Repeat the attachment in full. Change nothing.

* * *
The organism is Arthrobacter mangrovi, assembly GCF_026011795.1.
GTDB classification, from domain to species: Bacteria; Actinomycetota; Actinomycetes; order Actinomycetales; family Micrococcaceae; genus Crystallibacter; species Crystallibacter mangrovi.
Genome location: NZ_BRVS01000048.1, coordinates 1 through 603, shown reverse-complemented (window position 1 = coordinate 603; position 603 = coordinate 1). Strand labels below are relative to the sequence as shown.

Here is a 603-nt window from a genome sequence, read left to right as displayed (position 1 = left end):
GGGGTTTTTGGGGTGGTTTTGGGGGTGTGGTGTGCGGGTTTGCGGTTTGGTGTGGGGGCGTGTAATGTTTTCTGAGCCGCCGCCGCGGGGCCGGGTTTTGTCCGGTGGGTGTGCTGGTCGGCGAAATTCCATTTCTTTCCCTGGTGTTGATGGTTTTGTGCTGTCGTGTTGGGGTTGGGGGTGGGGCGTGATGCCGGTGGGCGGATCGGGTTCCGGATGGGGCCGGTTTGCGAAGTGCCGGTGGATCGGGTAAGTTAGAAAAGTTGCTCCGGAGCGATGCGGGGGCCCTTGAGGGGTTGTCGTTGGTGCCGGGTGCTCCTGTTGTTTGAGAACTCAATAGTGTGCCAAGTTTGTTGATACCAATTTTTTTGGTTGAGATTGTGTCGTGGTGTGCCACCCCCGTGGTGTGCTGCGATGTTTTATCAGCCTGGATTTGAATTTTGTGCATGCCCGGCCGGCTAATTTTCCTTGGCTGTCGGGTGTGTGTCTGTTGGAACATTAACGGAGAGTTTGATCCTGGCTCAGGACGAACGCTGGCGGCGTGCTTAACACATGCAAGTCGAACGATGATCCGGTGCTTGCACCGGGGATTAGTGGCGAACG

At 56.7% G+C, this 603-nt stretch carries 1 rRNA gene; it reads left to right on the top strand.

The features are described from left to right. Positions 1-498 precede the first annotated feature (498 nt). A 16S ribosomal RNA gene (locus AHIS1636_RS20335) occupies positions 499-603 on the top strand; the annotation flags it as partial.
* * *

The organism is Arthrobacter mangrovi, assembly GCF_026011795.1.
GTDB classification, from domain to species: Bacteria; Actinomycetota; Actinomycetes; order Actinomycetales; family Micrococcaceae; genus Crystallibacter; species Crystallibacter mangrovi.
Genome location: NZ_BRVS01000048.1, coordinates 1 through 603, shown reverse-complemented (window position 1 = coordinate 603; position 603 = coordinate 1). Strand labels below are relative to the sequence as shown.

Here is a 603-nt window from a genome sequence, read left to right as displayed (position 1 = left end):
GGGGTTTTTGGGGTGGTTTTGGGGGTGTGGTGTGCGGGTTTGCGGTTTGGTGTGGGGGCGTGTAATGTTTTCTGAGCCGCCGCCGCGGGGCCGGGTTTTGTCCGGTGGGTGTGCTGGTCGGCGAAATTCCATTTCTTTCCCTGGTGTTGATGGTTTTGTGCTGTCGTGTTGGGGTTGGGGGTGGGGCGTGATGCCGGTGGGCGGATCGGGTTCCGGATGGGGCCGGTTTGCGAAGTGCCGGTGGATCGGGTAAGTTAGAAAAGTTGCTCCGGAGCGATGCGGGGGCCCTTGAGGGGTTGTCGTTGGTGCCGGGTGCTCCTGTTGTTTGAGAACTCAATAGTGTGCCAAGTTTGTTGATACCAATTTTTTTGGTTGAGATTGTGTCGTGGTGTGCCACCCCCGTGGTGTGCTGCGATGTTTTATCAGCCTGGATTTGAATTTTGTGCATGCCCGGCCGGCTAATTTTCCTTGGCTGTCGGGTGTGTGTCTGTTGGAACATTAACGGAGAGTTTGATCCTGGCTCAGGACGAACGCTGGCGGCGTGCTTAACACATGCAAGTCGAACGATGATCCGGTGCTTGCACCGGGGATTAGTGGCGAACG

At 56.7% G+C, this 603-nt stretch carries 1 rRNA gene; it reads left to right on the top strand.

The features are described from left to right. Positions 1-498 precede the first annotated feature (498 nt). A 16S ribosomal RNA gene (locus AHIS1636_RS20335) occupies positions 499-603 on the top strand; the annotation flags it as partial.